B. Motion to open a new case

         Haakenstad alternatively requests that the court open a new case and that the court file in that case the same habeas petition that he had already filed in this case. Dkt. 22. Haakenstad explains in his letter that he has attempted to file a new habeas petition but he has been unable to do so because prison officials have denied him access to necessary documents and means to write a new petition. Id. Ordinarily, the petitioner, not the court, files a habeas petition to open a habeas case, but it is appropriate to afford leniency to Haakenstad, who is pro se. Haakenstad has shown that he misunderstood the court procedures and states that he has no means to file a new petition on his own; under these circumstances, he should not be deprived of his opportunity to litigate his habeas petition on the merits. The court will direct the clerk's office to open a new case with Haakenstad's petition, Dkt. 1, and his brief in support of his habeas petition, Dkt. 2. I will also direct the clerk's office to send a copy of this order to Haakenstad's last known address. Haakenstad should pay his five dollar filing fee as soon as possible once he receives a copy of this order.

         That leaves the issue of what I should do about his unexhausted claim. Although I warned him about the potential consequences of proceeding with his unexhausted claim, it is still unclear whether he understands the significance of proceeding with his unexhausted claim, and he still has not told the court how he wishes to proceed. I will allow him to file a letter indicating whether he wishes to exhaust state remedies before proceeding with his habeas petition.

         But given the limited time remaining on his one-year habeas deadline, he no longer has the option of dismissing the entire case and refiling it later. Instead, he would need me to stay proceedings pending his exhaustion of state remedies. Under Rhines v. Weber, 544 U.S. 269, 277 (2005), district courts have discretion to grant a stay for a mixed petition-one containing both exhausted and unexhausted claims-where outright dismissal of the petition could jeopardize the petitioner's ability to later file a timely habeas petition on the unexhausted claims. Id. at 275. But the court may grant a stay only if the petitioner satisfies three requirements: (1) there was good cause for the petitioner's failure to exhaust his claims in state court; (2) the unexhausted claims are not plainly meritless; and (3) the petitioner does not appear to be engaged in abusive litigation tactics or intentional delay. Id. at 278. In general, courts have found that a petitioner's right to federal review is not at risk when he has at least 60 days remaining on his federal clock within which to initiate the state court exhaustion process and return to federal court after completing it. Crews v. Horn, 360 F.3d 146, 154 (3d Cir. 2004) (reasoning that the petitioner ought to be able to file an application for state post conviction relief within 30 days and return to the federal court within 30 days after state court exhaustion is completed); Palmer v. Carlton, 276 F.3d 777, 781 (6th Cir. 2002) (same); Zarvela v. Artuz, 254 F.3d 374, 381 (2d Cir. 2001) (same). But Haakenstad does not have 60 days.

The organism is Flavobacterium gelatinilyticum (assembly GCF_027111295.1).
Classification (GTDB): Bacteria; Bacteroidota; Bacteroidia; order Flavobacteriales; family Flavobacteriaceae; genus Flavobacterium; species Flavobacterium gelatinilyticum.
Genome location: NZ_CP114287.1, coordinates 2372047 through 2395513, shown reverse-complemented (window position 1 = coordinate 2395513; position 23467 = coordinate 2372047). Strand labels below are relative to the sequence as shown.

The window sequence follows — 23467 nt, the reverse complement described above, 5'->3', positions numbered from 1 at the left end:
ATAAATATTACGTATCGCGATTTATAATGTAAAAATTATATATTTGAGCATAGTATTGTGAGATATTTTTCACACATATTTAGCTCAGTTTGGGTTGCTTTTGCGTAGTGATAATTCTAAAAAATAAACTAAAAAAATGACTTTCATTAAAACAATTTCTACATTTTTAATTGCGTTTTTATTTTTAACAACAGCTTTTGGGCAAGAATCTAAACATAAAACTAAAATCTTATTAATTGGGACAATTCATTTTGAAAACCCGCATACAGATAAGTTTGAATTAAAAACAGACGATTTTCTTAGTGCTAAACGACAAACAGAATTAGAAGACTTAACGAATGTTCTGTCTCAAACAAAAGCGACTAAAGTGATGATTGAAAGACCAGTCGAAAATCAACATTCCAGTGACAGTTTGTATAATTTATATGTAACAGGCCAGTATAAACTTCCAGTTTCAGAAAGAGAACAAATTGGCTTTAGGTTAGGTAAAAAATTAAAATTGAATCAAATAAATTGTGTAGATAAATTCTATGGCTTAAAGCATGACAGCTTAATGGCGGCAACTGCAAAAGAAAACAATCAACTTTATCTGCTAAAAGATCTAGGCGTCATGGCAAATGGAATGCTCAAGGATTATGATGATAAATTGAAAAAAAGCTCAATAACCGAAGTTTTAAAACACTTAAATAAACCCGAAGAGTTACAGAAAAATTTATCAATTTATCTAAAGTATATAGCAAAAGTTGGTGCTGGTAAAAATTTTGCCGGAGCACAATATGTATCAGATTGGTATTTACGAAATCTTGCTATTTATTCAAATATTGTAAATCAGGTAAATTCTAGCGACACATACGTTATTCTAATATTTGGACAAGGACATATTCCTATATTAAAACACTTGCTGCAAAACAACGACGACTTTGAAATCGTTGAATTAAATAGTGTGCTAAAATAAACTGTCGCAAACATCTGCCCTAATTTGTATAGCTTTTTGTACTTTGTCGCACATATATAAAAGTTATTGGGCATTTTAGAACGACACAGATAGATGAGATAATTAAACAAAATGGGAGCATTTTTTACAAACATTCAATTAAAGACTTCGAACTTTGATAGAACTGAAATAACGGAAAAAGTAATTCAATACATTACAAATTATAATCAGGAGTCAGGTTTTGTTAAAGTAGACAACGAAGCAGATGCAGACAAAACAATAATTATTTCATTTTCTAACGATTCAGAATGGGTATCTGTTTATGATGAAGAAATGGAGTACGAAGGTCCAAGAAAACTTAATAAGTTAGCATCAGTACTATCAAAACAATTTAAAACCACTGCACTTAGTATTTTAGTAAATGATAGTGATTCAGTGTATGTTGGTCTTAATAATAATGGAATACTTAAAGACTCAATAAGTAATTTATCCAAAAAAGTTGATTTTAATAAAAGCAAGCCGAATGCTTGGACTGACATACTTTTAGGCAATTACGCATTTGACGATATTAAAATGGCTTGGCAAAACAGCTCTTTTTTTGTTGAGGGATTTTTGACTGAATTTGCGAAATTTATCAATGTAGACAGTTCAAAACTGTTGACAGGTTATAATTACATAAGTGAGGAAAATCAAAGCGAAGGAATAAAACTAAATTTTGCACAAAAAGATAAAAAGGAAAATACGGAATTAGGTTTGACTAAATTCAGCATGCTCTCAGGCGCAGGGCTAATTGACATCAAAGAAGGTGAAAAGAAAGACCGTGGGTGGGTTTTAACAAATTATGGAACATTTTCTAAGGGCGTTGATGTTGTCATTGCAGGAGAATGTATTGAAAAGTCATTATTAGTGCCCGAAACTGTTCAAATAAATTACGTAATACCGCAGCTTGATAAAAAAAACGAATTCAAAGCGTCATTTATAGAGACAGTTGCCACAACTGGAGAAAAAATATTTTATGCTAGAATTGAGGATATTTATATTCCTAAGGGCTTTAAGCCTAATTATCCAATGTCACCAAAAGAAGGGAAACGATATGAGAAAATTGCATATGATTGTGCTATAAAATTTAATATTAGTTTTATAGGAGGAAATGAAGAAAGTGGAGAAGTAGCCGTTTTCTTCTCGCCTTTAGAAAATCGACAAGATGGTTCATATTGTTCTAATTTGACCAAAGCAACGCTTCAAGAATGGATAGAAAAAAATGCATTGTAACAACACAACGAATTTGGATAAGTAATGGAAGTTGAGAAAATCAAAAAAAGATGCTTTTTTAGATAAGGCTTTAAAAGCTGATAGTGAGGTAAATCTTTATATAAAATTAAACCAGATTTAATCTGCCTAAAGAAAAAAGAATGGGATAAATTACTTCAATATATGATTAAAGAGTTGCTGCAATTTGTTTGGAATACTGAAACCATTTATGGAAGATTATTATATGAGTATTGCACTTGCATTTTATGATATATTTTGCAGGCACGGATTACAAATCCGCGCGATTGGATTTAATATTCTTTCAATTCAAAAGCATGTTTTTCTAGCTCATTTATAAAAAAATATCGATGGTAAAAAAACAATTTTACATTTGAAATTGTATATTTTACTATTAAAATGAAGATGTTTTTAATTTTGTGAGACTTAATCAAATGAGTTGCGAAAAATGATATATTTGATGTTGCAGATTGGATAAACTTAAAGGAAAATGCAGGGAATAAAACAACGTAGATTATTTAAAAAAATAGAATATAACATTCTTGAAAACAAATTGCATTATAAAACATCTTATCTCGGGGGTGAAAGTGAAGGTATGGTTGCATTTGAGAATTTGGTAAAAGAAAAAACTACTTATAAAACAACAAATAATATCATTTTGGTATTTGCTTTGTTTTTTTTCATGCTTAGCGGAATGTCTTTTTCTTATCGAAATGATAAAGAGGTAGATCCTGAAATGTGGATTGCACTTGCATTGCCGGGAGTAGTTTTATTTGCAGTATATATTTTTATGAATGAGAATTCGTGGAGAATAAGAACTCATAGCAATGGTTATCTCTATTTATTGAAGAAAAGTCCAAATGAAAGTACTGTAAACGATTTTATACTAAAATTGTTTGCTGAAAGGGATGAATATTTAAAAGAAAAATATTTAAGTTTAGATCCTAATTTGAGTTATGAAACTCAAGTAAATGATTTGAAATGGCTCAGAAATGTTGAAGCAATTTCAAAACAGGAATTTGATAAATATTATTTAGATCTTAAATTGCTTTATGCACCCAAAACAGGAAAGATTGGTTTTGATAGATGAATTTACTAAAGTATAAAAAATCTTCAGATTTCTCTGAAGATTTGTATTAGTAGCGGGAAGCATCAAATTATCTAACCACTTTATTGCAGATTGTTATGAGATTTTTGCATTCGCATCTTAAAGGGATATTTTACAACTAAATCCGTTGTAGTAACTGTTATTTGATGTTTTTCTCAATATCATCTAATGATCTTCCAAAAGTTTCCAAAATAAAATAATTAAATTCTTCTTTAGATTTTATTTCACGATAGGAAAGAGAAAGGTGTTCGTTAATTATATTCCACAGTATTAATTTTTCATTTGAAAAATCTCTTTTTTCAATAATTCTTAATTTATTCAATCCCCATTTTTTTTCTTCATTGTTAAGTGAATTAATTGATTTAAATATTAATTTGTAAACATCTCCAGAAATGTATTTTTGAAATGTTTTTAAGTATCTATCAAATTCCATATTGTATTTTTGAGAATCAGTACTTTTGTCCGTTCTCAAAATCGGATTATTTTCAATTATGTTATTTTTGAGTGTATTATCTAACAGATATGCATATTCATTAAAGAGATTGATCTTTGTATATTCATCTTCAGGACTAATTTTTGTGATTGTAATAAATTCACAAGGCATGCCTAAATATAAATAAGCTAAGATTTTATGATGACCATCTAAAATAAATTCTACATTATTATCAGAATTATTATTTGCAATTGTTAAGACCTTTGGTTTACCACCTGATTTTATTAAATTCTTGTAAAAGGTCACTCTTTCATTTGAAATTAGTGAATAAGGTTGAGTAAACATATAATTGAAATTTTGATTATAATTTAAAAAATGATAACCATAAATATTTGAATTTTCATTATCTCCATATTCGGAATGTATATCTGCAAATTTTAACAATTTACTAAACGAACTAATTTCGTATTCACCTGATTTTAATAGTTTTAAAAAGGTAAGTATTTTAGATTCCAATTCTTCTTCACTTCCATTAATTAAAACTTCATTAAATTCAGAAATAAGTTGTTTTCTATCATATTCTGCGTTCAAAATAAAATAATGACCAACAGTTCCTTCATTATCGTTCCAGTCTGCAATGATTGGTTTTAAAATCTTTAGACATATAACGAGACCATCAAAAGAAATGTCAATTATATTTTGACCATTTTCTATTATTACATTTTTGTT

Haakenstad may file a letter explaining that he has good cause for failure to exhaust state remedies. It appears that showing good cause would be difficult to do, given that it appears that Haakenstad wasted his chance to diligently exhaust state remedies by absconding. But nonetheless, I will give him a chance to explain his circumstances. Haakenstad should explain in his letter whether he did in fact abscond and the circumstances surrounding his failure to exhaust state remedies. If Haakenstad does not provide good cause or does not file a letter requesting a stay, then his habeas petition will proceed with his unexhausted claim.

         ORDER

         IT IS ...